Early Memory Technology

On this page we look at the core memory in greater detail - using the screen width to show greater resolution images

Here we see one complete memory plane - note the obvious mechanical damage to the core plane near the top left corner (some clumsy oaf with a screwdriver probably) - and if you look closely there is another anomaly just below and to the right of this damage. If you can't see it in this image, it will be made clearer in the next image.

Following is a macro photo of the top left corner of the plane. The mechanical damage in the top left corner is obvious - the wires have been forcibly distorted and cores are missing.

If you look at the intersection of the arrows (below and to the right of the image) you will see an anomaly that I'm not sure I can explain. Clearly some cores are missing - but there appears to be no evidence of forcible damage. Was this a manufacturing fault? Did all core planes have some "missing bits" - perhaps compensated for with a flaw map pointing to substitute "bits" on a "spare" core plane? (While such a technique was used on some disk drives where one surface was used as a "spare" to accomodate an alternate home for "flawed sectors", I don't think this was likely with core memory as such a table would use up quite a chunk of already scarce and very expensive memory)

This is an even more detailed look at a small section. At first glance it would appear that there are four wires as follows:
  • Vertical - going North-South
  • Horizontal - going East-West
  • Diagonal - going up to the North-East corner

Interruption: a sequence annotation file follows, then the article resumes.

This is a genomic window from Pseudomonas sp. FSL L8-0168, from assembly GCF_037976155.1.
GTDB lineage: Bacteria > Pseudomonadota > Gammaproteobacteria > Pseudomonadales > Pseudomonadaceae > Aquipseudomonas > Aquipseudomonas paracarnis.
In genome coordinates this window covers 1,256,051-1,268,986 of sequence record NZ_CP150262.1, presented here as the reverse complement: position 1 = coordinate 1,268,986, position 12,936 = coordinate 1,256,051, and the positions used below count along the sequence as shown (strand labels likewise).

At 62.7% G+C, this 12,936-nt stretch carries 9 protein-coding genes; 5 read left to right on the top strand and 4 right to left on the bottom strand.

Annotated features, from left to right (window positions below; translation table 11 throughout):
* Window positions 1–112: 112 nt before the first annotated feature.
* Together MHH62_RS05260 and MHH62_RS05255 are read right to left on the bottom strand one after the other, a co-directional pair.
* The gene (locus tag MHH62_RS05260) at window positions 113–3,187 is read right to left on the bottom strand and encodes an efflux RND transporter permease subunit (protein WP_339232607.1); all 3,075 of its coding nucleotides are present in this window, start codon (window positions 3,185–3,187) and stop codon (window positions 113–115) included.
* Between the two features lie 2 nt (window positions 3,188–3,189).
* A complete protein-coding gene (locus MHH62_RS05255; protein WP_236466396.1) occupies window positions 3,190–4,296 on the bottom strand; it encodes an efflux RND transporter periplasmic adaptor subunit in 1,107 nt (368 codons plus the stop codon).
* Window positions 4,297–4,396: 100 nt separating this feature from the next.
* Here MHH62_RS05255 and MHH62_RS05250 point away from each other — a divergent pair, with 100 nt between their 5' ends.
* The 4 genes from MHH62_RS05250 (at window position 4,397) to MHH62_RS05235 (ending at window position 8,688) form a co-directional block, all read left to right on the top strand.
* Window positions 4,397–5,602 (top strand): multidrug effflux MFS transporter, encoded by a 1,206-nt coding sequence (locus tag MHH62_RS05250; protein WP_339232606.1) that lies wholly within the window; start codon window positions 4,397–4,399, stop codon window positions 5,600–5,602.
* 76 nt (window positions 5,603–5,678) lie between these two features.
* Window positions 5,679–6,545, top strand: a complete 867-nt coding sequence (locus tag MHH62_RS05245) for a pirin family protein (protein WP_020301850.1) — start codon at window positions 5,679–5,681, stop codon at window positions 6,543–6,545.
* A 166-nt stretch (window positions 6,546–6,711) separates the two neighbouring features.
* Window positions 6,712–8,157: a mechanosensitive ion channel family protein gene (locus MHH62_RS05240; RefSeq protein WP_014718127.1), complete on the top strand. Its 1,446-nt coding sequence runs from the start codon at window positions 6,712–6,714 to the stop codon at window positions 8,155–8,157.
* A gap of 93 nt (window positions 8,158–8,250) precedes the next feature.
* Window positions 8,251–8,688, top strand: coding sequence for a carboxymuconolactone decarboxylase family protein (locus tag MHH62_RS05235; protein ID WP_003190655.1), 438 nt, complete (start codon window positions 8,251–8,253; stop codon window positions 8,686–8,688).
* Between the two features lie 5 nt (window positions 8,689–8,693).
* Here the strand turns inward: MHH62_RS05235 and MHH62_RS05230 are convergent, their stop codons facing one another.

• Diagonal - going up to the North-West corner
But closer examination shows that while there are two diagonals (going North-East and North-West), only one of these diagonals is threaded through any given doughnut.

Looking even more carefully, we can see that each doughnut is also threaded by a horizontal and a vertical.... BUT each horizontal and vertical is actually a pair of wires, one copper-colored, the other green.

Thus each core is threaded by 5 wires, - two horizontal, two vertical, and a diagonal. (In some spots on the photograph it might appear that the diagonal heading North-East is also double, but I think this is more an artefact of the resolving power of the camera lens - especially since we know that the North-East diagonal and the North-West diagonal are in fact the same wire threaded back-and-forth across the plane in criss-cross fashion..

The following image shows clearly that when a diagonal wire reaches the edge it merely turns 90° and becomes the "opposite" diagonal, i.e. a North-East turns right and heads South-East - effectively a North-West diagonal in terms of the terminology we used above.

Also we can see that the green wires (see red arrows on image) are separate conductors with their own connections to the outside world (as opposed to a mere doubling-up to make a two-threaded conductor for mechanical strength.) These green wires are the "inhibit" wires. One can see at the edge connectors that there is one green wire for every 16 copper-colored wires. That tallies with the documentation: there are four horizontal inhibit wires (each covering a quarter of the memory plane) and ditto for the vertical. Thus for example, when writing into address 0, the inhibits for group X=0..15 and Y=0..15 are activated.

A correspondent (Paul Koning) surmises that this might have been done to provide a closer inductance match between the x/y address lines and the inhibit lines, thus allowing the use of the same (type of) current amplifiers to deliver the signals as well as keeping the pulses short. This was probably necessary given the state of memory technology in 1964 when this design was pushing the state of the art.

Obviously all the conductors in the matrix must have some kind of insulated coating, otherwise there would be rampant shorting between x, y, sense and inhibit.

Return to Home Page